Steven Plitt, Expert Witness Steven Plitt, Expert Witness
Insurance Bad Faith Claim Handling Expert Serving Clients Nationwide

February 2019 Archives

Corroborating UIM Claims

Under South Carolina law, insureds can receive the benefit of uninsured motorist coverage for injuries that are caused by a phantom driver, provided that the insured can establish three conditions set forth in S.C. Code Anno. ยง38-77-170. One of the three conditions requires that there either be physical contact with the unknown phantom vehicle or that the accident was witnessed by someone other than the owner or operator of the insured vehicle.

Once is Enough!

The Kentucky Supreme Court in Allstate Insurance Co. v. Smith, 487 S.W.3d 857 (Ky. 2016) held that the insurer had a duty to advise its insured of the availability of underinsured motorist coverage when the policy was initially purchased. However, the insurer had no duty to advise the insured of the availability of UIM coverage after the insured renewed the policy for the first time. Although it was undisputed that the designation of UIM coverage was not listed on the declarations page of the insured's policy, the evidence also showed that Allstate sent a form to the insured with each renewal, notifying the insured about the ability to purchase higher limits for UM and UIM coverage.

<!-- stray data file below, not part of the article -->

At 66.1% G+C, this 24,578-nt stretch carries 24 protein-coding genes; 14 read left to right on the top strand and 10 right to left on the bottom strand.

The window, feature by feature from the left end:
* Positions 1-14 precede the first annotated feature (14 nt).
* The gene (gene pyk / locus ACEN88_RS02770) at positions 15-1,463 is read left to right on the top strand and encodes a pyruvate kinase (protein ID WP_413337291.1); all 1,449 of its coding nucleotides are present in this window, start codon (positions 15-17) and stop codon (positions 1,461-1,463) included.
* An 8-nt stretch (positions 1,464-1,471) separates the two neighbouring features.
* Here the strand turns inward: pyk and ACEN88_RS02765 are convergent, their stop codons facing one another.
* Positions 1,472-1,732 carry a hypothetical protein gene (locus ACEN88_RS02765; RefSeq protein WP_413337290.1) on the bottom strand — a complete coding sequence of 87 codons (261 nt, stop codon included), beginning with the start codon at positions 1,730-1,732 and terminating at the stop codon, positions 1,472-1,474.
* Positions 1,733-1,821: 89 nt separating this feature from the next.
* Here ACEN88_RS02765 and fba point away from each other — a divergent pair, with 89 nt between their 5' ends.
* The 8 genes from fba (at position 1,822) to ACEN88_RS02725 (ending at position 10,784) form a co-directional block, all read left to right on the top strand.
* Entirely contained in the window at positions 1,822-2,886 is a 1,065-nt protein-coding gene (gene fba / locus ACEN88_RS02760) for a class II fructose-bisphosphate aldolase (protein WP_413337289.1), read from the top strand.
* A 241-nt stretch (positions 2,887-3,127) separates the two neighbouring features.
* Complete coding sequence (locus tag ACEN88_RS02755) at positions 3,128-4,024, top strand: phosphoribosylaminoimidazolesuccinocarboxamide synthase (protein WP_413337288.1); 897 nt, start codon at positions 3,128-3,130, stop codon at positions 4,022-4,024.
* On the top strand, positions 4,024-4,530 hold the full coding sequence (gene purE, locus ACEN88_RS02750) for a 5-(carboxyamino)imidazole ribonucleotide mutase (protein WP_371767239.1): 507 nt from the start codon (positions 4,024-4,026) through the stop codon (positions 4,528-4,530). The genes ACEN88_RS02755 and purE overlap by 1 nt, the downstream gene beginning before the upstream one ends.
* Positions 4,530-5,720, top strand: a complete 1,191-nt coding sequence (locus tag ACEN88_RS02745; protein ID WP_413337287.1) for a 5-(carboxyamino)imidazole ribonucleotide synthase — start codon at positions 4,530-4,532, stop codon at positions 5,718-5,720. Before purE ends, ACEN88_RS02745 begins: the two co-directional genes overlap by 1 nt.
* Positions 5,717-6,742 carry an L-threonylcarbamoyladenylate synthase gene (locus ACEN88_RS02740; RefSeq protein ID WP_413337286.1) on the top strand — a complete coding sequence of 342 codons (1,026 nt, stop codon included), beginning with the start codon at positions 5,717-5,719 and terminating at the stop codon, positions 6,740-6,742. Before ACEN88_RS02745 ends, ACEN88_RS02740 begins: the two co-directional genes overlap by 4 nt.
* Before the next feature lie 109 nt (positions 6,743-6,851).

In Louisiana, Insurers Are Not Vicariously Liable For The Negligence Of A Roofer Who Was Provided To The Insured Under The Insurance Company's "Direct Repair Contractor Program"

In Rubin v. American Insurance Co., 193 So. 3d 408 (La. App. 2016), American Insurance Company had a direct repair contractor program which was a list of approved contractors. If the insured used one of the approved contractors, the program provided that AIC would "be responsible" for the roof it provided. In this case, the insureds agreed to use the approved contractor provided by AIC to repair a roof damaged by a hail storm. The insureds alleged that the roofer was negligent when it removed the roof, but did not adequately protect the roof thereafter, nor did the approved contractor return to the job for several days while it was raining. It was alleged that mold grew in the house because of this negligence. The insureds sued AIC, alleging that AIC was responsible for the contractor's negligence under theories of vicarious liability or joint venture. The case was tried to a jury, which rendered a verdict in favor of the insureds, although the jury found that the insurance company was not, itself, negligent. The trial court then granted AIC's motion for a directed verdict as to the complaint.

The Ohio Supreme Court Broadly Interprets An Abuse Or Molestation Exclusion, Finding That It Could Apply Vicariously

In World Harvest Church v. Grange Mutual Casualty Co., 148 Ohio St. 3d 11, 68 N.E.3d 738 (Ohio 2016), reconsideration denied, 146 Ohio St. 3d 1473, 54 N.E.3d 1270., the Ohio Supreme Court upheld an abuse or molestation exclusion in a CGL policy which stated that there was no coverage under the policy for abuse or molestation "by anyone." The Court found the policy language to be simple and unambiguous. The Court found that the language of the policy excluded coverage for abuse "by anyone," including any liability premised upon the negligent employment, supervision, or retention of persons who committed the abuse or molestation.

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